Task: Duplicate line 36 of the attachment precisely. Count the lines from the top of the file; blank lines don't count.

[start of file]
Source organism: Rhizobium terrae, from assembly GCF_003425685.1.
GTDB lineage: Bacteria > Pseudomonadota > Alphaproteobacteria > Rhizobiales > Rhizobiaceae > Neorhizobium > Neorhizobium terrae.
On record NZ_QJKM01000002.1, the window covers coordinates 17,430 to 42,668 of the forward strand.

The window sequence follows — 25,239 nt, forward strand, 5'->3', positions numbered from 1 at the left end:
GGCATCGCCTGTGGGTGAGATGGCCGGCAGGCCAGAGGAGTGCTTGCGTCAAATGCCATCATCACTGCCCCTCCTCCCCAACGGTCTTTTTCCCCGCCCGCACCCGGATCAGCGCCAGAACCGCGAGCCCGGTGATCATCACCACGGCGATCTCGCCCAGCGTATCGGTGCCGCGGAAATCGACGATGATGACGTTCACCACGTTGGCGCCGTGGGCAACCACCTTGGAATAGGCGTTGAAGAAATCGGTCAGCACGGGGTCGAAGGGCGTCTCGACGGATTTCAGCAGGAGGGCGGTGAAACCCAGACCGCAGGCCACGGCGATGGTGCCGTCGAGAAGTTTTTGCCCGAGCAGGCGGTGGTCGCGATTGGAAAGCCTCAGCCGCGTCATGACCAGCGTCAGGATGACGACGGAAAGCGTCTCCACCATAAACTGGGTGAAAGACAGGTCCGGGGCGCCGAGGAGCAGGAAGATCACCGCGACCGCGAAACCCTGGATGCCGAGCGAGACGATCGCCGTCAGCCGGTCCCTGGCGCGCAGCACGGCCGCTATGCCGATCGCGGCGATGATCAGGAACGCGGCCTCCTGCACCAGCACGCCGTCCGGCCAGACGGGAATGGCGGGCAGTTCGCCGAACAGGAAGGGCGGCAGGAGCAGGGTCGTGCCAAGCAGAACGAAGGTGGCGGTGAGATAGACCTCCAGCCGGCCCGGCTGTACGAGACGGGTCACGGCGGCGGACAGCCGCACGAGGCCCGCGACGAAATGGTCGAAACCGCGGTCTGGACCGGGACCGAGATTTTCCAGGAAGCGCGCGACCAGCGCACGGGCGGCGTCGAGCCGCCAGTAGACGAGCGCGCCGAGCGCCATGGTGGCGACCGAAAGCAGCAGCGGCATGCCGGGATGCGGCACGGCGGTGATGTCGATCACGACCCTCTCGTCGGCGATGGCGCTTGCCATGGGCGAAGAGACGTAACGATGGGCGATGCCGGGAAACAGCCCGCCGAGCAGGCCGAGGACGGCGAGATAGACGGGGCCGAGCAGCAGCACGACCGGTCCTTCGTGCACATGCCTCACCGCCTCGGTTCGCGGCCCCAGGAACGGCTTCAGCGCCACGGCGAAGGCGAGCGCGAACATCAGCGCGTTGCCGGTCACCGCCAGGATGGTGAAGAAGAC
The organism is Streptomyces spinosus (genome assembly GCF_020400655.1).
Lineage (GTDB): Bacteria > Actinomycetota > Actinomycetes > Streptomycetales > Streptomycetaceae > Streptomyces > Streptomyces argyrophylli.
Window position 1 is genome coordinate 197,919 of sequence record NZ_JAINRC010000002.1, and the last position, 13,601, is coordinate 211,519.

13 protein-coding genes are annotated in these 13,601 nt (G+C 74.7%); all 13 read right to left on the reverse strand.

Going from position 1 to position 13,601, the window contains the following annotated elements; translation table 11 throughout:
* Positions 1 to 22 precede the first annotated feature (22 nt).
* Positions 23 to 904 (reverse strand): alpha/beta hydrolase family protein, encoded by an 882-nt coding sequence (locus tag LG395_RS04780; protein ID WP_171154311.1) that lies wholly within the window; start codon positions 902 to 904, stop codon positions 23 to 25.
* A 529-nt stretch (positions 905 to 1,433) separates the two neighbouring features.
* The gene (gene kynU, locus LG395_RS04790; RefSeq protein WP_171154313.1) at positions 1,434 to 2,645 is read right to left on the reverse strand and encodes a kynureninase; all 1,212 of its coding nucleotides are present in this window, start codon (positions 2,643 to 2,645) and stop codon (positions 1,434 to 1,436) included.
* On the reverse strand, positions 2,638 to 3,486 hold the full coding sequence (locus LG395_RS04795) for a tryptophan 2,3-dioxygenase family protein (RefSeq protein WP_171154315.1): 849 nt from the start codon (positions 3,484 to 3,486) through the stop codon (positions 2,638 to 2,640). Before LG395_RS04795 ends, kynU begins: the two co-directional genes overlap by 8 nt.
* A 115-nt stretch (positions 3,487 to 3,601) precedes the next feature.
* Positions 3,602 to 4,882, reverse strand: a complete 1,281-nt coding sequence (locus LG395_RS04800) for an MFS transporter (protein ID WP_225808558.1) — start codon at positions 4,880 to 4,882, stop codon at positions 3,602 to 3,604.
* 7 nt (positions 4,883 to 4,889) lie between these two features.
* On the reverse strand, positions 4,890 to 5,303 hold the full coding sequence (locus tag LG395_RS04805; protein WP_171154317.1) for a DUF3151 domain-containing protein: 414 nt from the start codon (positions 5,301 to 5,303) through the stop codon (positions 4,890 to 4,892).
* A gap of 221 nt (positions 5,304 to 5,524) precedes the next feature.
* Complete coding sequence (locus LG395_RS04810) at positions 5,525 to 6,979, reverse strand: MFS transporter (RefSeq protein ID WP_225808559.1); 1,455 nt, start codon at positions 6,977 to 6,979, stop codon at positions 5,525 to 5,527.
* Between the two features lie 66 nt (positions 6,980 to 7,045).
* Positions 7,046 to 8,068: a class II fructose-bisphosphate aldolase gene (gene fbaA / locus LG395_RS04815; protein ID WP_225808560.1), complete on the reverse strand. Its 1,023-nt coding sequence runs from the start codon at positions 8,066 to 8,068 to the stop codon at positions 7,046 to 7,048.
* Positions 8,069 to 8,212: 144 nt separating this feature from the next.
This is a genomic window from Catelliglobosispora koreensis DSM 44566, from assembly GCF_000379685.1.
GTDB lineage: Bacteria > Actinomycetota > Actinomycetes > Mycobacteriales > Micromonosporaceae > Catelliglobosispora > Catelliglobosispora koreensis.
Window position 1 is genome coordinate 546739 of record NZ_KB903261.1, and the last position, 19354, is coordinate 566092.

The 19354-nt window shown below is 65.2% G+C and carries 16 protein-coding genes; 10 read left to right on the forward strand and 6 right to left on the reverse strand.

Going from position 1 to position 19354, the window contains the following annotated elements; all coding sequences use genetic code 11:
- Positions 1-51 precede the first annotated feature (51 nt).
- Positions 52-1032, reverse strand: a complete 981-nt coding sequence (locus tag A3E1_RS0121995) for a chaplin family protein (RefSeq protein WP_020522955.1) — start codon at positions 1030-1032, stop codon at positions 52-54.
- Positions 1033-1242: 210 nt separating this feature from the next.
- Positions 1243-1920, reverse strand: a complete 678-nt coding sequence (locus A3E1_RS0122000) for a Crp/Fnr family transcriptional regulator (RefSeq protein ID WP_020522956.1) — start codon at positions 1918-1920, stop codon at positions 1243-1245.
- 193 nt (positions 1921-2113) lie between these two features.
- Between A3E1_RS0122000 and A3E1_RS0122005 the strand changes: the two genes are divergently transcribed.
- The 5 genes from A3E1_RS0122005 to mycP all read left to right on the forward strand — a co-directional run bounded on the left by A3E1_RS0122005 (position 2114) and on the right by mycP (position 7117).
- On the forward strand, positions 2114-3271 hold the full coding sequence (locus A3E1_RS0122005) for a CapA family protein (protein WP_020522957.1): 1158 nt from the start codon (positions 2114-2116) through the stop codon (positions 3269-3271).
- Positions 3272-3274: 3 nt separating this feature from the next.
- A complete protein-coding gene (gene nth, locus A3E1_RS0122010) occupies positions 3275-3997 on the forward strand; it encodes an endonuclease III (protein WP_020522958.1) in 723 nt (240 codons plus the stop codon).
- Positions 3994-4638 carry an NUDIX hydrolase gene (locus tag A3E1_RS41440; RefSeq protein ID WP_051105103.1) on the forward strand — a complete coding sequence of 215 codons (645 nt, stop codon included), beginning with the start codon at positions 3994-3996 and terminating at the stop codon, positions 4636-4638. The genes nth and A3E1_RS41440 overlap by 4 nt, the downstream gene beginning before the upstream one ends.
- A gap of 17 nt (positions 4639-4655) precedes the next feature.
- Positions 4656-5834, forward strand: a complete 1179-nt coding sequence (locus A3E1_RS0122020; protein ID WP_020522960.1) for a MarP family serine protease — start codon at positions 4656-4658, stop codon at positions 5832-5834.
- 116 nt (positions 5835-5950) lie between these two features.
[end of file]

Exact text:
- The 5 genes from A3E1_RS0122005 to mycP all read left to right on the forward strand — a co-directional run bounded on the left by A3E1_RS0122005 (position 2114) and on the right by mycP (position 7117).